Human Impact

In addition to the environmental destruction, the team found significant public health impacts and social conflicts driven by this industrial soy production. Many of the communities living near these plantations, including indigenous peoples who fully depend on the forest, have had their land encroached upon by  new soy plantations, and in many cases have been forced off of the land their families have lived on for generations. In addition, these communities have experienced sharp increases in public health issues like cancers, birth defects, miscarriages, and other illnesses linked to the heavy pesticides and herbicides like glyphosate used to grow soy, often sprayed by planes directly overhead.

“The EU is a leading importer of commodities grown on land that has been illegally cleared of its forests. This is disastrous for forests, people and the climate. The heavy use of pesticides in producing these commodities is also seriously damaging peoples’ health. The EU has regulated its imports of illegally sourced timber and fish.  It is time for it to do the same with forest risk commodities, so that they are free from deforestation, land grabs and other human rights abuses,” said Nicole Polsterer, Fern’s consumption campaigner.

A Proven Alternative

Ultimately, the destruction happening in the Gran Chaco of Argentina and Paraguay is completely avoidable. There are more than 650 million hectares of previously cleared land across Latin America, where agriculture could expand without threatening native ecosystems. In Brazil, the soy industry, including Cargill and Bunge, implemented the Brazilian Soy Moratorium more than a decade ago. This system shifts new production to already cleared lands and has been extremely successful in almost entirely eliminating deforestation for soy in the Brazilian Amazon. Unfortunately, this initiative has been confined just to the Brazilian Amazon, allowing deforestation to continue at scale in Argentina, Paraguay, and Bolivia, and the Brazilian Cerrado.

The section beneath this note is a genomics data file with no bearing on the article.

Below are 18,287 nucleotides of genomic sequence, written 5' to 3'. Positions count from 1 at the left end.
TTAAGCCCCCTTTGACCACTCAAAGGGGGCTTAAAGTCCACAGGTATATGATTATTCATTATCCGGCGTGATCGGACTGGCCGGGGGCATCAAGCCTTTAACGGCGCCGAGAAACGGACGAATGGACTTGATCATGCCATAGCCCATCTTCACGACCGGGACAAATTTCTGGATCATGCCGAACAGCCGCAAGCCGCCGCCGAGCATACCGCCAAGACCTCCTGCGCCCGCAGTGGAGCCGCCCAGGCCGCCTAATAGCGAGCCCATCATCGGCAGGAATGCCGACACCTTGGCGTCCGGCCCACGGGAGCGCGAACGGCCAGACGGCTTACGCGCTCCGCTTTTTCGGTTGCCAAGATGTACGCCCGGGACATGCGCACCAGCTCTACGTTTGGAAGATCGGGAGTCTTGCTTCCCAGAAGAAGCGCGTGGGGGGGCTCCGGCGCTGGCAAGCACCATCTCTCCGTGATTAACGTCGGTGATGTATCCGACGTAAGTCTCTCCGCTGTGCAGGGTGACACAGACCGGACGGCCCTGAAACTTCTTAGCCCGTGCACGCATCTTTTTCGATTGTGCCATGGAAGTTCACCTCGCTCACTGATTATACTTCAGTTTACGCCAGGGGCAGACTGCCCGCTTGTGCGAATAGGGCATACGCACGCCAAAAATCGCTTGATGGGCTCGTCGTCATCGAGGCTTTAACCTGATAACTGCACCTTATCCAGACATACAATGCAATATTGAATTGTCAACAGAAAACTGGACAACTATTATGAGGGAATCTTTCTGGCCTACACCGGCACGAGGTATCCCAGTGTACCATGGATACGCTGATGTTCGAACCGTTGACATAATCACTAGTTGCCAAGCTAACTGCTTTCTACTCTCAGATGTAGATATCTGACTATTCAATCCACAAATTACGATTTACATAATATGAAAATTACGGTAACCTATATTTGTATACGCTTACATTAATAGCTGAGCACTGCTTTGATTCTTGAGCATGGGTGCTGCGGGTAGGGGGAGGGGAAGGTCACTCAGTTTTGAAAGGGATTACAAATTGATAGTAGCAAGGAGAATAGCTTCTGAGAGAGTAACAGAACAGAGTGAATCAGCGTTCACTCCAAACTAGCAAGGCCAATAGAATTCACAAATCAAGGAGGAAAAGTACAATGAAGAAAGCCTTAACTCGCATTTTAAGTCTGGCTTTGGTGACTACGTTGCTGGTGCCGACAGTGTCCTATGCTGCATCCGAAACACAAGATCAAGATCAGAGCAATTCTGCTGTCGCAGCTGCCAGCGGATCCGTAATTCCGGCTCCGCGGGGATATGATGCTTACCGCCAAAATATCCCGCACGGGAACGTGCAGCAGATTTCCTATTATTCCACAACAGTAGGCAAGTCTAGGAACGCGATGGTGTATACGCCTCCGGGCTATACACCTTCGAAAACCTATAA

Mighty Earth, RFN, Fern,  and a coalition of other organization are calling on soy companies to immediately extend this success in eliminating deforestation to other soy-growing regions in Latin America, including the Gran Chaco, as well as the Bolivian Amazon and Brazilian Cerrado.

Support for Cerrado Manifesto Triples, Momentum Builds for Cargill and Bunge to Agree to End Deforestation for Soy, Meat

61 leading meat, dairy and soy companies and retailers announced today their support for the Cerrado Manifesto, a pledge to eliminate clearance of native vegetation in the Brazilian Cerrado for large-scale agriculture. This number represents a tripling of support for the Manifesto since its release in October 2017. We appreciate the leadership of companies like Marks & Spencer, Tesco, Unilever, and Carrefour on this initiative.

Cargill and Bunge, two of the world’s largest agribusinesses that are operating in the areas of Latin America with the highest levels of deforestation, are facing significantly increased pressure from their customers to expand their own success in eliminating deforestation for soy in the Brazilian Amazon to the Brazilian Cerrado, and other priority landscapes in Latin America.

“It’s not just environmentalists calling for an end to senseless and avoidable deforestation in South America,” said Mighty Earth CEO Glenn Hurowitz. “Cargill and Bunge’s own customers simply don’t understand why their suppliers need to continue driving destruction of native ecosystems when there are half a billion acres of degraded land in South America.”

Mighty Earth, together with a group of technical experts, academics, companies, and civil society organizations has developed a technical proposal for a land-use change monitoring system for soy-growing areas in Latin America. The cost would be between $750,000 and $1,000,000 to establish, one seventy-thousandth of these companies’ annual profit. Once the system is up and running, the annual cost could drop to possibly half that amount.

“The wide support for the Cerrado Manifesto clearly shows that major companies want to break their links to deforestation through their supply chains. The world has through the Sustainable Development Goals agreed to stop deforestation by 2020, but a company like Cargill has not set a similar goal for itself. It is time for all suppliers, including Cargill and Bunge, to take a firm stand against deforestation, and support a non-acceptance of further destruction,” says Nils Hermann Ranum, head of policy and campaigns at Rainforest Foundation Norway.